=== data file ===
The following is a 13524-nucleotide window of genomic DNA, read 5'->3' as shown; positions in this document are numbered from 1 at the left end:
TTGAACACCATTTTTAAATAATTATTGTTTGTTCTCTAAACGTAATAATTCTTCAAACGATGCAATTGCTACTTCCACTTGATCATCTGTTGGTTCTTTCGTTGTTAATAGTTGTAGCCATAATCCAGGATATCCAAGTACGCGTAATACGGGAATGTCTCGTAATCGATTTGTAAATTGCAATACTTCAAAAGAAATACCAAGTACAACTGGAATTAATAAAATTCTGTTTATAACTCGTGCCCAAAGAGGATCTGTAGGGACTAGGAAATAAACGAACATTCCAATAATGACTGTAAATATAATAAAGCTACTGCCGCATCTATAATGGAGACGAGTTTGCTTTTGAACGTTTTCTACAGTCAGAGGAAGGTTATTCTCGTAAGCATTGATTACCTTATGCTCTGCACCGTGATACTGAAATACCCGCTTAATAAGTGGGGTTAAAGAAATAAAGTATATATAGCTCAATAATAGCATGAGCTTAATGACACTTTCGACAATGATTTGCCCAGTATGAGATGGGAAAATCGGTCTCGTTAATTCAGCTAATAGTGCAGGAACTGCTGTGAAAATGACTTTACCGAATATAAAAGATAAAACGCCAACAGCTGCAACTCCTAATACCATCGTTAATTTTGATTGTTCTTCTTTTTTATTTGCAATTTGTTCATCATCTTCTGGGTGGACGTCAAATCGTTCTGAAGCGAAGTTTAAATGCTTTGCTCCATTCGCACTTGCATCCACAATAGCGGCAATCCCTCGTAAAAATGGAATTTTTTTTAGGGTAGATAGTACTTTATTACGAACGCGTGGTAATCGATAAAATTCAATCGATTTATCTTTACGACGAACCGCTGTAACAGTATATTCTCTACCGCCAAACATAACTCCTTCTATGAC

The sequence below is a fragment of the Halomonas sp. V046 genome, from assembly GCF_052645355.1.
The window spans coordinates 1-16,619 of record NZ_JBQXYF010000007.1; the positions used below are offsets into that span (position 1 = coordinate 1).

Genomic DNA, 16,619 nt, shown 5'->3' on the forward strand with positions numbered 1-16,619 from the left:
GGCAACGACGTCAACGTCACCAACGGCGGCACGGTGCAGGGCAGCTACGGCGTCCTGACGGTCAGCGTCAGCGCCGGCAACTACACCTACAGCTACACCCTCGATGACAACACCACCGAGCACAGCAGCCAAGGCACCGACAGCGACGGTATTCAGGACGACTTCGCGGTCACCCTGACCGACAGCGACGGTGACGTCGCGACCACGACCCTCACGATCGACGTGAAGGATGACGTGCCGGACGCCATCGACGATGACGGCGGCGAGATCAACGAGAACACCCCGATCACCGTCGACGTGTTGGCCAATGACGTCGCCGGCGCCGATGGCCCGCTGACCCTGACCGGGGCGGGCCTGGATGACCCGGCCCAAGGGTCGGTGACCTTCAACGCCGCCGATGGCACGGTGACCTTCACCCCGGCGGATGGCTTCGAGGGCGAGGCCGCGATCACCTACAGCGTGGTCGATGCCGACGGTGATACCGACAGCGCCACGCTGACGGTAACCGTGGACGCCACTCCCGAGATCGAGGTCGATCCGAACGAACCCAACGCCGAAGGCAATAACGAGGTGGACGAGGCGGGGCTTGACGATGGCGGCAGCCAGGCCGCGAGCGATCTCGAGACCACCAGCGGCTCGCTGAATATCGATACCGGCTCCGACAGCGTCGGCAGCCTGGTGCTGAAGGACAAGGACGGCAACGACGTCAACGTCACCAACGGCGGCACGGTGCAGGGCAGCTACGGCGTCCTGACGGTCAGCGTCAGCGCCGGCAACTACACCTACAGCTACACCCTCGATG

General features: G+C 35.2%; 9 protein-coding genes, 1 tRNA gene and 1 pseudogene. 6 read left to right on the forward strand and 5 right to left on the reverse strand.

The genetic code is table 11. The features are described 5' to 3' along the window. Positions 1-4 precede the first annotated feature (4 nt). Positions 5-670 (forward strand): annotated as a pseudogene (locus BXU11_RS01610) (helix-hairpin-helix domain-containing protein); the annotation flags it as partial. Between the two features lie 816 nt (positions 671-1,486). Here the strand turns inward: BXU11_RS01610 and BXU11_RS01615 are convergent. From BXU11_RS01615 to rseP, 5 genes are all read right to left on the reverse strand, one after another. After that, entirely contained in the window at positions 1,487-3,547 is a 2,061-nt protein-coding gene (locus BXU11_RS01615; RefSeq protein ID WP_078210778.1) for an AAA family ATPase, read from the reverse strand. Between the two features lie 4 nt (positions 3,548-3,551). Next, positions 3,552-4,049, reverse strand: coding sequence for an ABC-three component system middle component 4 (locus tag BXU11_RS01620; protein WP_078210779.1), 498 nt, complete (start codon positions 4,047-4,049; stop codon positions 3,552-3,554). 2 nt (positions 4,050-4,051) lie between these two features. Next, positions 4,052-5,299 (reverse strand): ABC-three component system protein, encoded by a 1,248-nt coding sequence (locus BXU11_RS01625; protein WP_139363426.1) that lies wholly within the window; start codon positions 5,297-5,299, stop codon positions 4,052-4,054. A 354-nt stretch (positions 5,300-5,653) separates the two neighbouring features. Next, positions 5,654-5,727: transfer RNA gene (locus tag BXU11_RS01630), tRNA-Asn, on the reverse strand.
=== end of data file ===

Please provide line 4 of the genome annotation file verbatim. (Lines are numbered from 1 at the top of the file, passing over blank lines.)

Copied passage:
The window spans coordinates 1-16,619 of record NZ_JBQXYF010000007.1; the positions used below are offsets into that span (position 1 = coordinate 1).